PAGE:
By the way, that Indirect Approach really does work. It worked beautifully for the Germans in several WW II battles, for the British in the Falklands War, for the USA in the 1990 Gulf War, and on many other occasions. Ignore the indirect approach and you end up with Arnhem . . . or Enron. Maybe the best thing to do is read Liddell Hart's book on Strategy, which you can buy on Amazon! The application to business is not hard to work out for yourself.
Professor John Kay, an economist who has worked in academia, in economic consultancy and as a director of various financial sector companies, contrasts what he calls Franklin's Rule with Franklin's Gambit, (after then American founding father and polymath, Benjamin Franklin. Franklin's Rule was the idea that even issues of fine judgement might be tackled by writing down "Pros and Cons" for a particular issue, attempting, by "moral algebra", to come to a rational decision as to the best course of action. Franklin's Gambit, by contrast, was his observation that most decisions of this nature are made because they feel right, and that we are able to come up with a rational justification to support pretty much any option that we've chosen. The latter "oblique" approach isn't a mistake, Kay argues - it's often better to rely on experience and feelings to arrive at a good (but not necessarily optimal) decision.
The Rule is an example of the direct approach to problem solving, and Kay tells us that it is only rarely appropriate. Robert McNamara, who was part of the team of whizz kids that first developed highly quantitative Operations Research (OR) techniques, found these to be highly effective in improving military logistics in WW2. Sadly his attempt to use OR techniques to direct an entire war - Vietnam - was disastrously counterproductive. The difference was that logistics is an area where all of the relevant factors may be identified, quantified and ranked, and therefore the direct, rational, quantitative approach can find an optimum solution. A whole war, and indeed business and many other fields of human endeavour, cannot be analysed in such a way, and therefore what Kay calls the oblique approach - which is intuitive, instinctive, emotionally based, subtle, qualitative - is not only appropriate but unavoidable. We deceive ourselves, Kay tells us, when we apply Franklin's Gambit to rationalise a decision so made, if we allow ourselves or others to believe that the decision was made on a purely logical and rational basis.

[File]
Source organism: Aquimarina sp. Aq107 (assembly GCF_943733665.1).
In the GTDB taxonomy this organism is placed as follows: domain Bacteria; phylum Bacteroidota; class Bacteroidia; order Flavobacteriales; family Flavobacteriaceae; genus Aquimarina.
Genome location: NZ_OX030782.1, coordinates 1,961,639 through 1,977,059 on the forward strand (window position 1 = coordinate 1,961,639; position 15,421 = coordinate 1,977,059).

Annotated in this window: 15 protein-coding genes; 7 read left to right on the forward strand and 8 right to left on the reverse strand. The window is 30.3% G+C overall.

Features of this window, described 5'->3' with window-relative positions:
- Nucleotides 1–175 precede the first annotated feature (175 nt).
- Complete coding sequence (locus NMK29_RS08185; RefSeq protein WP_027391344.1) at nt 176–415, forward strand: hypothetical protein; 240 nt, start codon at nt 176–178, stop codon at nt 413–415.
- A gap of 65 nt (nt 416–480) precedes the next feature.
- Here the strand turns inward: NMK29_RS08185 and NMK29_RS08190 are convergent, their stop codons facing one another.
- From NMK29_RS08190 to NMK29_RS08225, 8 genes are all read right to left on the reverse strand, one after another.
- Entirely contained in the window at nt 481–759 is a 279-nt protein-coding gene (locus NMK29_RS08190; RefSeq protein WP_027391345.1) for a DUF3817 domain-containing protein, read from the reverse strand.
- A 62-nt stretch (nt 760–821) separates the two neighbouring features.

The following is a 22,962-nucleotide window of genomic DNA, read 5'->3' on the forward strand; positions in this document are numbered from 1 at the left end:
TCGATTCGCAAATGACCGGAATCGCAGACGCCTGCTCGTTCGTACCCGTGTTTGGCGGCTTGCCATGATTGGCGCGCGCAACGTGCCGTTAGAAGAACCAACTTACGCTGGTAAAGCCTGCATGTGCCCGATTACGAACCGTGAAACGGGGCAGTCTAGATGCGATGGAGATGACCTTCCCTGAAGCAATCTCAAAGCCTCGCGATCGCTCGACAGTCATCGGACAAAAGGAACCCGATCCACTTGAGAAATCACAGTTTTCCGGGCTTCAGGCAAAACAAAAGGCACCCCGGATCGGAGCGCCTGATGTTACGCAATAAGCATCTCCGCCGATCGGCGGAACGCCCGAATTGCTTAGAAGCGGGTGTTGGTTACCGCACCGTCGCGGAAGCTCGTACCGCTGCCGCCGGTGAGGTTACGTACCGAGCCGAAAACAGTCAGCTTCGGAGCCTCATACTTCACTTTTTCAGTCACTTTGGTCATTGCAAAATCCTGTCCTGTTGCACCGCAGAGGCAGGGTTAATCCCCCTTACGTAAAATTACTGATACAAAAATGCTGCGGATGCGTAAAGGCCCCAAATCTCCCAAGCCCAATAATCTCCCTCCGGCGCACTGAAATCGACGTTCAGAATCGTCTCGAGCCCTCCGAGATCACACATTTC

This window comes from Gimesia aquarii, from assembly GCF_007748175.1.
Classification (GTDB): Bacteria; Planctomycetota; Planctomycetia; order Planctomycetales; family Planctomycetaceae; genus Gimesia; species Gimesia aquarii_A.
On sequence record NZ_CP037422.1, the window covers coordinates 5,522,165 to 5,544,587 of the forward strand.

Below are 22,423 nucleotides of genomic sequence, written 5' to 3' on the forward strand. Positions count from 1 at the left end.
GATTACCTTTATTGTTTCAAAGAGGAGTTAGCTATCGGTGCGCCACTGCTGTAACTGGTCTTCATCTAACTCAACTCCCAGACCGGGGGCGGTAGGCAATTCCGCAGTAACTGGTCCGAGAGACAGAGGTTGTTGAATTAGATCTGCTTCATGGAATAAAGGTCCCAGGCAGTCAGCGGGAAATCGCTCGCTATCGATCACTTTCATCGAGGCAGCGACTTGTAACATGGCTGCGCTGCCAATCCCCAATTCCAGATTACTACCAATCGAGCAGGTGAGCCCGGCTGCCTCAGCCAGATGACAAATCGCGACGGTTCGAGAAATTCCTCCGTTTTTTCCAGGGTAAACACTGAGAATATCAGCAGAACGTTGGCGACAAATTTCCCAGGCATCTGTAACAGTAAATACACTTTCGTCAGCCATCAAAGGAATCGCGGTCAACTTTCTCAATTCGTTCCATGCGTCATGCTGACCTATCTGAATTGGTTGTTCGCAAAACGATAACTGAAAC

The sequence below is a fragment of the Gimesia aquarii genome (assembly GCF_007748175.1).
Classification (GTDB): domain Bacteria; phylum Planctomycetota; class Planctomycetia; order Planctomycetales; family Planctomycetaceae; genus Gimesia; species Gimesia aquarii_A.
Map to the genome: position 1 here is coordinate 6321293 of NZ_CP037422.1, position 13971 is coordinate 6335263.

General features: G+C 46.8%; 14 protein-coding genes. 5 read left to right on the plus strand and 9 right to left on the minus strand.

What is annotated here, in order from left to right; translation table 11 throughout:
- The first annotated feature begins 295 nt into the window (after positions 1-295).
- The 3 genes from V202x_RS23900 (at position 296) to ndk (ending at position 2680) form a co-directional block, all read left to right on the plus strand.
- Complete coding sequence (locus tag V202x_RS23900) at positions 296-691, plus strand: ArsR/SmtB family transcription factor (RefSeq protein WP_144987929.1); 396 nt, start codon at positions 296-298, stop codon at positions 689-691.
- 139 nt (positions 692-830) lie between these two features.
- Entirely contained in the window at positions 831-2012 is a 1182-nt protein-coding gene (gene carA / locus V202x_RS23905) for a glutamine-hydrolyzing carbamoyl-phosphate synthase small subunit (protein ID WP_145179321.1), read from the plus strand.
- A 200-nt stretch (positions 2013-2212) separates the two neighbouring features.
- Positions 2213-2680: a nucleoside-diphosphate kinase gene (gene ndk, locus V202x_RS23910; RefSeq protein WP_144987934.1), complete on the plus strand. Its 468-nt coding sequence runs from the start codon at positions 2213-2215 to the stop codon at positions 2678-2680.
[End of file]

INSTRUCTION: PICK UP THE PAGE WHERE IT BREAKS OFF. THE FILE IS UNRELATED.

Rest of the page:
This is an interesting observation, and Professor Kay's many examples from many fields of human endeavour are illuminating. I'm not sure, however, that the idea that decisions are often made emotionally rather than rationally is itself a novel idea. This distinction, as I think about it, is one that underlies a principal difference between management consultancy (rational = direct) and business coaching (emotional = oblique). I've listened to the book twice though now, in the car - in my view that's the one great advantage of audio books, but not the best environment to concentrate on abstract arguments! So it may be that I've missed it, but what I feel I haven't got from the book, but was hoping for, are new insights into how you actively apply the oblique approach to making better decisions. It's one thing, for example, to say that it's sometimes those companies that don't pursue profit as their #1 priority that make the highest and most consistent profits in the long term, but John Kay doesn't address the issue of how you go about choosing an oblique target.